dwells in believers works through the regenerate, and which are done by believers so far as they are
regenerate [spontaneously and freely], as though they knew of no command, threat, or reward; for in
this manner the children of God live in the Law and walk according to the Law of God, which [mode
of living] St. Paul in his epistles calls the Law of Christ and the Law of the mind, Rom. 7:25; 8:7;
Rom. 8:2; Gal. 6:2.
6. Thus the Law is and remains both to the penitent and impenitent, both to
regenerate and unregenerate men, one [and the same] Law, namely, the immutable will of God; and the
difference, so far as concerns obedience, is alone in man, inasmuch as one who is not yet regenerate
does for the Law out of constraint and unwillingly what it requires of him (as also the regenerate
do according to the flesh); but the believer, so far as he is regenerate, does without constraint
and with a willing spirit that which no threatenings [however severe] of the Law could ever extort
Negative Theses. False Contrary Doctrine.
Accordingly, we reject as a dogma and error injurious to, and conflicting with, Christian discipline
and true godliness the teaching that the Law in the above-mentioned way and degree is not to be urged
upon Christians and true believers, but only upon unbelievers, non-Christians, and the impenitent.
VII. The Lord's Supper.
Although the Zwinglian teachers are not to be reckoned among the theologians who affiliate with
[acknowledge and profess] the Augsburg Confession, as they separated from them at the very time when
this Confession was presented, nevertheless, since they are intruding themselves (into their assembly],
and are attempting, under the name of this Christian Confession, to spread their error, we intend also
to make a needful statement [we have judged that the Church of Christ should be instructed also]
concerning this controversy.
STATUS CONTROVERSIAE. Chief Controversy between Our Doctrine and That of the Sacramentarians regarding
Whether in the Holy Supper the true body and blood of our Lord Jesus Christ are truly and essentially
present, are distributed with the bread and wine, and received with the mouth by all those who use this
Sacrament, whether they be worthy or unworthy, godly or ungodly, believing or unbelieving; by the
believing for consolation and life, by the unbelieving for judgment? The Sacramentarians say, No; we
For the explanation of this controversy it is to be noted in the beginning that there are two kinds
of Sacramentarians. Some are gross Sacramentarians, who declare in plain (deutschen), clear words as
they believe in their hearts, that in the Holy Supper nothing but bread and wine is present, and distributed
and received with the mouth.
Others, however, are subtle Sacramentarians, and the most injurious of all, who partly speak very
speciously in our own words, and pretend that they also believe a true presence of the true, essential,
living body and blood of Christ in the Holy Supper, however, that this occurs spiritually through faith.
Nevertheless they retain under these specious words precisely the former gross opinion, namely, that in
the Holy Supper nothing is present and received with the mouth except bread and wine. For with them
the word spiritually means nothing else than the Spirit of Christ or the power of the absent body of
Christ and His merit, which is present; but the body of Christ is in no mode or way present, except
only above in the highest heaven, to which we should elevate ourselves into heaven by the thoughts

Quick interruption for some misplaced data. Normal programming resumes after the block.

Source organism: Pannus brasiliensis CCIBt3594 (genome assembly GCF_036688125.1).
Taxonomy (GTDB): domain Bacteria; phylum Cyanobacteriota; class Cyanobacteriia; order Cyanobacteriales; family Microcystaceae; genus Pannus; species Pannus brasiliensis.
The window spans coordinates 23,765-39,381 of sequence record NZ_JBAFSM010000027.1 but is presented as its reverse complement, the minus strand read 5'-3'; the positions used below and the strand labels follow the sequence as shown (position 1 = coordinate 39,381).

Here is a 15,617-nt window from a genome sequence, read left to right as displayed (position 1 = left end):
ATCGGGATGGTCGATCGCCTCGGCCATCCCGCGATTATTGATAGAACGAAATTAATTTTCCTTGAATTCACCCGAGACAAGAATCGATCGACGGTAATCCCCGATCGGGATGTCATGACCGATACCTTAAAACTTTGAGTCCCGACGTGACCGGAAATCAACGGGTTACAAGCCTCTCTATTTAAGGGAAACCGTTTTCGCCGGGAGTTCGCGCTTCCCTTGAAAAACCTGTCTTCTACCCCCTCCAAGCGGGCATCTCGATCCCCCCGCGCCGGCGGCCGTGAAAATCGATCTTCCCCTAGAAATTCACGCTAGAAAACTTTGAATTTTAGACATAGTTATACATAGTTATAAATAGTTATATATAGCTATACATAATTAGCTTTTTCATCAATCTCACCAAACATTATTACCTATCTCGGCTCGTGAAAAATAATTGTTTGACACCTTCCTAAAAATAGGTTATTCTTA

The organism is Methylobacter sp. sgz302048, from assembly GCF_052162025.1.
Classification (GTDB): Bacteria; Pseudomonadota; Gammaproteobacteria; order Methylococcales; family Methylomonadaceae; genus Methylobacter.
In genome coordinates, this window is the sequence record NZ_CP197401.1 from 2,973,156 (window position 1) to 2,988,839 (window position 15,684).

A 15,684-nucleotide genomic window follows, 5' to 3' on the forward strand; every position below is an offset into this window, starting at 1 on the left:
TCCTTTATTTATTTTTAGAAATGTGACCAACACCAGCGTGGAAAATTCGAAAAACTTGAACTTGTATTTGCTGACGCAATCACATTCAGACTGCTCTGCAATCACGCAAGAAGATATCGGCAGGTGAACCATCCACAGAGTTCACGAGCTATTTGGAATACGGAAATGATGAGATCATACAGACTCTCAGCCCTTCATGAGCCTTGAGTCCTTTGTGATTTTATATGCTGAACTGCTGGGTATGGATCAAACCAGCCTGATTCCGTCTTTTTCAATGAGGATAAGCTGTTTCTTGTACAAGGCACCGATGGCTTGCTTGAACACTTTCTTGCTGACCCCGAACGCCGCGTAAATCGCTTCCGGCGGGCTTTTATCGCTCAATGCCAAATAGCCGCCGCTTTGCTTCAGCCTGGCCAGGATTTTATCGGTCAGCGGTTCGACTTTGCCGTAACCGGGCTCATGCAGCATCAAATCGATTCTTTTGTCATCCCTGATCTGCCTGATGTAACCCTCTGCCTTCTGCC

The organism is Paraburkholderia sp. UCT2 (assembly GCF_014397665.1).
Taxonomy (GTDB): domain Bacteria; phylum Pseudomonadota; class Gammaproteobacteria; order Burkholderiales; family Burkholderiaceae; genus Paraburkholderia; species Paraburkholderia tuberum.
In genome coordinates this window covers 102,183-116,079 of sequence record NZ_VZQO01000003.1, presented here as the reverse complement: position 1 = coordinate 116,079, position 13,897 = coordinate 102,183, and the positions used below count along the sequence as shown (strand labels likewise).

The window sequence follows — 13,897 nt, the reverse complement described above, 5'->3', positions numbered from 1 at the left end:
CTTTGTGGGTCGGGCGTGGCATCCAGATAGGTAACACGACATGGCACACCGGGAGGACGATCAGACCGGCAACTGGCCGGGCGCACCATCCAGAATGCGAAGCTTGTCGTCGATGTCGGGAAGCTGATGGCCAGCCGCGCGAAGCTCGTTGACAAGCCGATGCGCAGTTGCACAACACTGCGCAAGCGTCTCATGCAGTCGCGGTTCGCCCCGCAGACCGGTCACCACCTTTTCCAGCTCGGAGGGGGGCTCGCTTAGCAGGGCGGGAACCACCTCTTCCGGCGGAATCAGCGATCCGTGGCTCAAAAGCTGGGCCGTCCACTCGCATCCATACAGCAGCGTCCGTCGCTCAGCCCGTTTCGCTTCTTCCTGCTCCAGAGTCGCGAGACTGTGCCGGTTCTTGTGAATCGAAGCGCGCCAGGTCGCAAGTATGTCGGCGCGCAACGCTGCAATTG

of our faith, and there, not at all, however, in the bread and wine of the Holy Supper, should seek
this body and blood [of Christ].
Affirmative Theses. Confession of the Pure Doctrine concerning the Holy Supper against the
1. We believe, teach, and confess that in the Holy Supper the body and blood
of Christ are truly and essentially present, and are truly distributed and received with the bread
2. We believe, teach, and confess that the words of the testament of Christ
are not to be understood otherwise than as they read, according to the letter, so that the bread does
not signify the absent body and the wine the absent blood of Christ, but that, on account of the sacramental
union, they [the bread and wine] are truly the body and blood of Christ.
3. Now, as to the consecration, we believe, teach, and confess that no work
of man or recitation of the minister [of the church] produces this presence of the body and blood of
Christ in the Holy Supper, but that this is to be ascribed only and alone to the almighty power of
our Lord Jesus Christ.
4. But at the same time we also believe, teach, and confess unanimously that
in the use of the Holy Supper the words of the institution of Christ should in no way be omitted, but
should be publicly recited, as it is written 1 Cor. 10:16: The cup of blessing which we bless, etc.
This blessing occurs through the recitation of the words of Christ.
5. The grounds, however, on which we stand against the Sacramentarians in
this matter are those which Dr. Luther has laid down in his Large Confession concerning the Lord's Supper.
The first is this article of our Christian faith: Jesus Christ is true, essential,
natural, perfect God and man in one person, undivided and inseparable.
The second: That God's right hand is everywhere; at which Christ is placed in deed
and in truth according to His human nature, [and therefore] being present, rules, and has in His hands
and beneath His feet everything that is in heaven and on earth [as Scripture says, Eph. 1:22], where
no man else, nor angel, but only the Son of Mary is placed; hence He can do this [those things which
we have said].
The third: That God's Word is not false, and does not deceive.
The fourth: That God has and knows of various modes of being in any place, and not
only the one [is not bound to the one] which philosophers call localis (local) for circumscribed].
6. We believe, teach, and confess that the body and blood of Christ are received
with the bread and wine, not only spiritually by faith, but also orally; yet not in a Capernaitic,
but in a supernatural, heavenly mode, because of the sacramental union; as the words of Christ clearly
show, when Christ gives direction to take, eat, and drink, as was also done by the apostles; for it
is written Mark 14:23: And they all drank of it. St. Paul likewise says, 1 Cor. 10:16: The bread which
we break, is it not the communion of the body of Christ? That is: He who eats this bread eats the body